February 28th, 2013

Like all good 1.0 releases IronCount was destined to be made ‘good’er by a 2.0 release.

The package layout was re-factored. This was cosmetic but it makes hacking at the project easier.

The MessageHandler interface was given a new method stop(). Though the message handler interface will remain as stable as possible, stop was needed. The framework attempts to execute stop() whenever a workload is paused or removed. This is useful if a process is batching up writes that are not yet committed to their destination. Stop() can allow you to clean up.

A new feature was added to Workload as well.

Workloads could be added and removed dynamically, however the Java classpath was loaded at start time and could not change. This means that it might have taken a shut down and restart to update a handler or add new ones. With this feature the list of URLs is used by the WorkerThread to construct a URLClassLoader. This construct gives us the ability to Hot Deploy handlers without restarting the entire application.

The other option for doing this considered was the method hadoop uses. Essentially building Fat Jars and shipping them along with your job. I found that problematic over the years.  I felt the URLClassLoading system gives a maven-esc feel. Theoretically if (when 🙂 IronCount catches on big time, users can leave handlers on public web servers, and other users can use them with the URLClassloader. Also across a network managing jars on a set of web servers is trivial, or you could list jars in your existing maven repository.

The next feature that is a big game changer is JMX. I considered adding a web interface to manage everything, but I am tired of web interfaces. When deploying a Workload users used to have to start an instance of WorkloadManager to leverage the API and talk to Zookeeper. IronCount 2.0 exposes the applyWorkload(String) method through JMX. This makes it easy to start and stop workloads.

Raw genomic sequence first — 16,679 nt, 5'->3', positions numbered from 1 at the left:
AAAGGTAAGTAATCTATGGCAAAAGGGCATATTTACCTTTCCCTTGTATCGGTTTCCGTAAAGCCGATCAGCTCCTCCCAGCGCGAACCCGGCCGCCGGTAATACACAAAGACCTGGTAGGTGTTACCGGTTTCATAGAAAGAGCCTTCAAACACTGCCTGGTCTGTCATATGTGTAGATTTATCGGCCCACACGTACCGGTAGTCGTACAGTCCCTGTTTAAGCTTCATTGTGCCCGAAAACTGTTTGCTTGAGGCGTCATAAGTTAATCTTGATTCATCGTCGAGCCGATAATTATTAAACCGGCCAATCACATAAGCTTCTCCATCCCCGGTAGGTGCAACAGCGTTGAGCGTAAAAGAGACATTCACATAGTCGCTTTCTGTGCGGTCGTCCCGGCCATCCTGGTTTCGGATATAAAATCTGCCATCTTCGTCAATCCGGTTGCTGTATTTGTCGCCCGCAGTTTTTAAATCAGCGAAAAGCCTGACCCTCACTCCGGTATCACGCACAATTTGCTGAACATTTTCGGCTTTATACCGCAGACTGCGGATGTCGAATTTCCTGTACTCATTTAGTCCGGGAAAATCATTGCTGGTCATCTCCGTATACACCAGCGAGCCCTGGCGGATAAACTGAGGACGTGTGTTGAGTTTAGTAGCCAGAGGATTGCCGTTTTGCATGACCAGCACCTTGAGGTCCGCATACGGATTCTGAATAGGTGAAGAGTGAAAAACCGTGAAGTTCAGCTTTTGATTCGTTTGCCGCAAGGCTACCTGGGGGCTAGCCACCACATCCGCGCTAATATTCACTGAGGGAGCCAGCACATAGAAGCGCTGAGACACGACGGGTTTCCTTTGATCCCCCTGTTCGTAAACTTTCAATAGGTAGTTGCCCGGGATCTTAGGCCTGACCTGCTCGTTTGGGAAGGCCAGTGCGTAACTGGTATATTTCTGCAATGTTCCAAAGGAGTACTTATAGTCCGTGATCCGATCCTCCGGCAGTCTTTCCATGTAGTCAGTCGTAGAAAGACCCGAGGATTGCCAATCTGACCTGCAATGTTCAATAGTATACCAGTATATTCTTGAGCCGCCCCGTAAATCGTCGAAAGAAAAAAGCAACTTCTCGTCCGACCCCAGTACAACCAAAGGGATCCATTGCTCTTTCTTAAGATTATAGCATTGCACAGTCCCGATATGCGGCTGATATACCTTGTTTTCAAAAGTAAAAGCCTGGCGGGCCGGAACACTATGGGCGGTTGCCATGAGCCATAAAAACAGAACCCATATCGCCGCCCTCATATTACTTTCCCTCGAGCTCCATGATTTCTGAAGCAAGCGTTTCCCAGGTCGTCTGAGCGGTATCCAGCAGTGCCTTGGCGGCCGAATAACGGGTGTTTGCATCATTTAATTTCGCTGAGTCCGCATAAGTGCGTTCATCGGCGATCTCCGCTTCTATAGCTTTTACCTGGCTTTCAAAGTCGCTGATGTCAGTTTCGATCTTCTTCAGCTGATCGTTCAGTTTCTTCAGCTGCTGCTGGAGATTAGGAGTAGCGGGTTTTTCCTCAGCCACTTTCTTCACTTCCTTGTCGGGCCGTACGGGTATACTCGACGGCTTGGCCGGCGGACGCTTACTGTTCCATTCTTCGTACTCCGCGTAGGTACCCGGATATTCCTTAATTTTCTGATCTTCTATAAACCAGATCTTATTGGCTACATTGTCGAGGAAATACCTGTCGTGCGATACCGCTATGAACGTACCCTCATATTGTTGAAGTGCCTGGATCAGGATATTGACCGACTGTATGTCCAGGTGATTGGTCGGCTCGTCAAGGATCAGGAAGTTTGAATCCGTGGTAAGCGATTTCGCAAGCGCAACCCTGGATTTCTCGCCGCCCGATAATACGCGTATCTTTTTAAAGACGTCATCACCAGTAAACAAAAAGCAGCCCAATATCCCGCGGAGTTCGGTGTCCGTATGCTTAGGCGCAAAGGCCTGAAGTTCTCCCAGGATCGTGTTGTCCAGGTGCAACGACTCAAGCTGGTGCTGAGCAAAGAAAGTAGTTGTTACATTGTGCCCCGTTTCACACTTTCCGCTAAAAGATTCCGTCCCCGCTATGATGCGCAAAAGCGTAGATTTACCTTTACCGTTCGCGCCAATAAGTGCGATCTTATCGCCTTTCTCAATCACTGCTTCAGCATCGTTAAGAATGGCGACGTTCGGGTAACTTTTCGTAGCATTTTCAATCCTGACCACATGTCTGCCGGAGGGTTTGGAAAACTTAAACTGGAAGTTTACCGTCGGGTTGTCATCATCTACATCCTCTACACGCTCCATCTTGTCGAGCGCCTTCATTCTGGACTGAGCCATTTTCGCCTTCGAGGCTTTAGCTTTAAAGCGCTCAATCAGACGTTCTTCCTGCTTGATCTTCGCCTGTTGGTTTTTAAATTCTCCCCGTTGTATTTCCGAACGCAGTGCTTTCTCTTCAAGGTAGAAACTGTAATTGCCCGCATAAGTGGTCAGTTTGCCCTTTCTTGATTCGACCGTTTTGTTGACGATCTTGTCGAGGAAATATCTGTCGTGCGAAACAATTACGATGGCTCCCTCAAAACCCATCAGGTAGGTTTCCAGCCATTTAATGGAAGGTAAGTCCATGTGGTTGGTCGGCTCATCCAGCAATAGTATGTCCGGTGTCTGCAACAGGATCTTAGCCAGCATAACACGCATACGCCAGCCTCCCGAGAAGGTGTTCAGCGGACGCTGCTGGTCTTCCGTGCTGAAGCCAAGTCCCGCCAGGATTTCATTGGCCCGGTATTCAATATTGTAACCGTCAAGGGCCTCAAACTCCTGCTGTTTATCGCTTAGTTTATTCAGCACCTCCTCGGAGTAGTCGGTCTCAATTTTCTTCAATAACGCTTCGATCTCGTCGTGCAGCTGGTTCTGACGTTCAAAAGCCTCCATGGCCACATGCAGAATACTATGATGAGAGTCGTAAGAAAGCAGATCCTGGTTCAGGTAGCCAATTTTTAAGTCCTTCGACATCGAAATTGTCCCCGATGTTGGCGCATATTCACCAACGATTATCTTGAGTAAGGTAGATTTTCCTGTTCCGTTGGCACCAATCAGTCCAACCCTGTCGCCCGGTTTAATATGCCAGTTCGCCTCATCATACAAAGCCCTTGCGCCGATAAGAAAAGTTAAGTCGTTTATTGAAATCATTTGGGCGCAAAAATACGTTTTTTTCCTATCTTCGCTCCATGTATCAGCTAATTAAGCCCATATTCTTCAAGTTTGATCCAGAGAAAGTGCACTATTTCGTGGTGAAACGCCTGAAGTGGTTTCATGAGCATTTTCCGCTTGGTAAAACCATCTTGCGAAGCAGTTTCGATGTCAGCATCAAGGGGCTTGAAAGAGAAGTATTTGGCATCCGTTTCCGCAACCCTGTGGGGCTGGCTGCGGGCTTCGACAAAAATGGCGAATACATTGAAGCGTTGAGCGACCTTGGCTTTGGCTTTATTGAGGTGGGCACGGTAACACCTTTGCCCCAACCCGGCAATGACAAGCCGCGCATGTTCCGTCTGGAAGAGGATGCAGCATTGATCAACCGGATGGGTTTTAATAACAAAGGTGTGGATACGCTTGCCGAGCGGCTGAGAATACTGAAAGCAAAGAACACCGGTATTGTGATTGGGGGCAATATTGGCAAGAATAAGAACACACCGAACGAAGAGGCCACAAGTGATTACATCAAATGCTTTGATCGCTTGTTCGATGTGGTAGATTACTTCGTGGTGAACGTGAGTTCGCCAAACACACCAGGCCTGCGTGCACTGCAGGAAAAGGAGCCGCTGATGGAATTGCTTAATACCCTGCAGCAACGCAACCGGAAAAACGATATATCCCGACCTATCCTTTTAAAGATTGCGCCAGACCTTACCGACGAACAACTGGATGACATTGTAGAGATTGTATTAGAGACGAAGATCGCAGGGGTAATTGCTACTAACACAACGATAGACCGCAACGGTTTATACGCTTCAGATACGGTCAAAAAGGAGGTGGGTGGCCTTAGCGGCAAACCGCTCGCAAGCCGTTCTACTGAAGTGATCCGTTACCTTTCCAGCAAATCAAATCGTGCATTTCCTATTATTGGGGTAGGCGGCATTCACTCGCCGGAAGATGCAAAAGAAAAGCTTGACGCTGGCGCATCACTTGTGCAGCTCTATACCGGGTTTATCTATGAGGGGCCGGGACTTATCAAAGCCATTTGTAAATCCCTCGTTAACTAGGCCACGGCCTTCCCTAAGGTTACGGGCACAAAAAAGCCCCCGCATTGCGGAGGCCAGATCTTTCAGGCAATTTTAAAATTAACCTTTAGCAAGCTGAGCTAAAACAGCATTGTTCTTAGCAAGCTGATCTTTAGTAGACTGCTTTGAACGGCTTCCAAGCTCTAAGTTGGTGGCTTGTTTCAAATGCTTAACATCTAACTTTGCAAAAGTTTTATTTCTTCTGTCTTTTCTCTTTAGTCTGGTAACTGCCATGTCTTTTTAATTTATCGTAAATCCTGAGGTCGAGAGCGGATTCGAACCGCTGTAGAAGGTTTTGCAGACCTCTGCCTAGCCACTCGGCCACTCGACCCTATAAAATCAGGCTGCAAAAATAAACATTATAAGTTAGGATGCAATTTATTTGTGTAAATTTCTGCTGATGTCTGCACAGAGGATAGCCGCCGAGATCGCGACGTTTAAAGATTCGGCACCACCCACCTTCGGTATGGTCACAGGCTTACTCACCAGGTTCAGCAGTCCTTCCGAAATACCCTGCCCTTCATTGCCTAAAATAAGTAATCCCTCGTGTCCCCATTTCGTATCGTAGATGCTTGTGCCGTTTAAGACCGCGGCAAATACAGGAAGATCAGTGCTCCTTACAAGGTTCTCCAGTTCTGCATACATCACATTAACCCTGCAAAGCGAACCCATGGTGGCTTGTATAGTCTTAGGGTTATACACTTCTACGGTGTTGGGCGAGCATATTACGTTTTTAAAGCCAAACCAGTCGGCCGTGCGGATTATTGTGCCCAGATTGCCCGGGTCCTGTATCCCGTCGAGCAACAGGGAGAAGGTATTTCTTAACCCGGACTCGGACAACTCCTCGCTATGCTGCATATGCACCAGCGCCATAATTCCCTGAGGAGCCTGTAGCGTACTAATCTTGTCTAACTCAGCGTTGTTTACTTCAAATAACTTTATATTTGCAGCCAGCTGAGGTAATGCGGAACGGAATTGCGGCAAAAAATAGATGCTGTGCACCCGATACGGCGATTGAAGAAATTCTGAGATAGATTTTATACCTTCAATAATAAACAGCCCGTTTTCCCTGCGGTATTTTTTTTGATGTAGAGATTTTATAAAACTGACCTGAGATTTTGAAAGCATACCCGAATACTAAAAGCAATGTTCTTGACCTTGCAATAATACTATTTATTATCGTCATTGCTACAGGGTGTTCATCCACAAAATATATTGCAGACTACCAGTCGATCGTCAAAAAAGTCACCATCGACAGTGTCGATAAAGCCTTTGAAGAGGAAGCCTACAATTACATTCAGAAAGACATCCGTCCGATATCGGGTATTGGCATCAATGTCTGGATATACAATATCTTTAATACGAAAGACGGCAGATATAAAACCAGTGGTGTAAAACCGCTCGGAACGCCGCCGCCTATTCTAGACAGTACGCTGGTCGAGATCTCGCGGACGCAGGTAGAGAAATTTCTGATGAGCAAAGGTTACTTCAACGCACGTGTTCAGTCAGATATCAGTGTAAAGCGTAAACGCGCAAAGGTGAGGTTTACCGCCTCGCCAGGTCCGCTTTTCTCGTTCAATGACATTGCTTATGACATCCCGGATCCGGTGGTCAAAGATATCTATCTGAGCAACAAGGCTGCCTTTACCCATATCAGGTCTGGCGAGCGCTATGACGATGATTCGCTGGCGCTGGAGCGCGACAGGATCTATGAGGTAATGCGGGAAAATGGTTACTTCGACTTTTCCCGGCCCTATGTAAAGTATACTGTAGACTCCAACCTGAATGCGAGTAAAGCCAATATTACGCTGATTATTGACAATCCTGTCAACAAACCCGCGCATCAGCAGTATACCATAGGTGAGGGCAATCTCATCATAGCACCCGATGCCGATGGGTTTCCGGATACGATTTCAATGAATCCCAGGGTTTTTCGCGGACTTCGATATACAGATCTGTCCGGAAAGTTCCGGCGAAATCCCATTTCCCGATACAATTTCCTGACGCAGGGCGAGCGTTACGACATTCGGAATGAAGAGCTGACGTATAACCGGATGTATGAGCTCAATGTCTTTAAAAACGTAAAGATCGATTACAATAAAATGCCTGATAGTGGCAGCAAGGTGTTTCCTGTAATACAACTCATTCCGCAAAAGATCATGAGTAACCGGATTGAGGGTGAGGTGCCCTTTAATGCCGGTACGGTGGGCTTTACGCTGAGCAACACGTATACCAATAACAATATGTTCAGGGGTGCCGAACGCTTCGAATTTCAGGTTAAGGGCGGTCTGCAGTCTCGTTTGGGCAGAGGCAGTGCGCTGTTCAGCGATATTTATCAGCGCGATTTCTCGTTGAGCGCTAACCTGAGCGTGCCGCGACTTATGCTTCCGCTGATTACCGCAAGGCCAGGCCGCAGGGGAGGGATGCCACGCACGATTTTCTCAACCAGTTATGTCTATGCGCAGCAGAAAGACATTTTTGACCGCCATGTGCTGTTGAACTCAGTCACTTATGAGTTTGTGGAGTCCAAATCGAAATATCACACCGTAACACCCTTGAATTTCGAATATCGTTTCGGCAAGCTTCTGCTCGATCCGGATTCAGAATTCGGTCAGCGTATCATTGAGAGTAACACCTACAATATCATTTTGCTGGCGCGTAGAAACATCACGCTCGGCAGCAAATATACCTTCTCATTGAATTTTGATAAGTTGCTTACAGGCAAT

UUID of nodes running the job.

We also have statistics of messages processes and time spent processing.

I had a requirement to do some real time calculations of city and state from our event logs. IronCount to the rescue! This is a perfect use case for Cassandra counter feature. Read a line and update counters. We apply some batching because there is no reason to send one increment per source row.

Lets look at some results.

Sweet! IronCount 2.0 strikes again! Super easy to build aggregations on real time data. Now, it is easier to manage and deploy with JMX and URL class loading.

An alternative to writing handlers from scratch is using a Domain Specific Language along the lines of HStreaming and Countandra. There is feature mismatch and overlap between IronCount and these three projects, but IronCount focuses on being the lightest framework possible.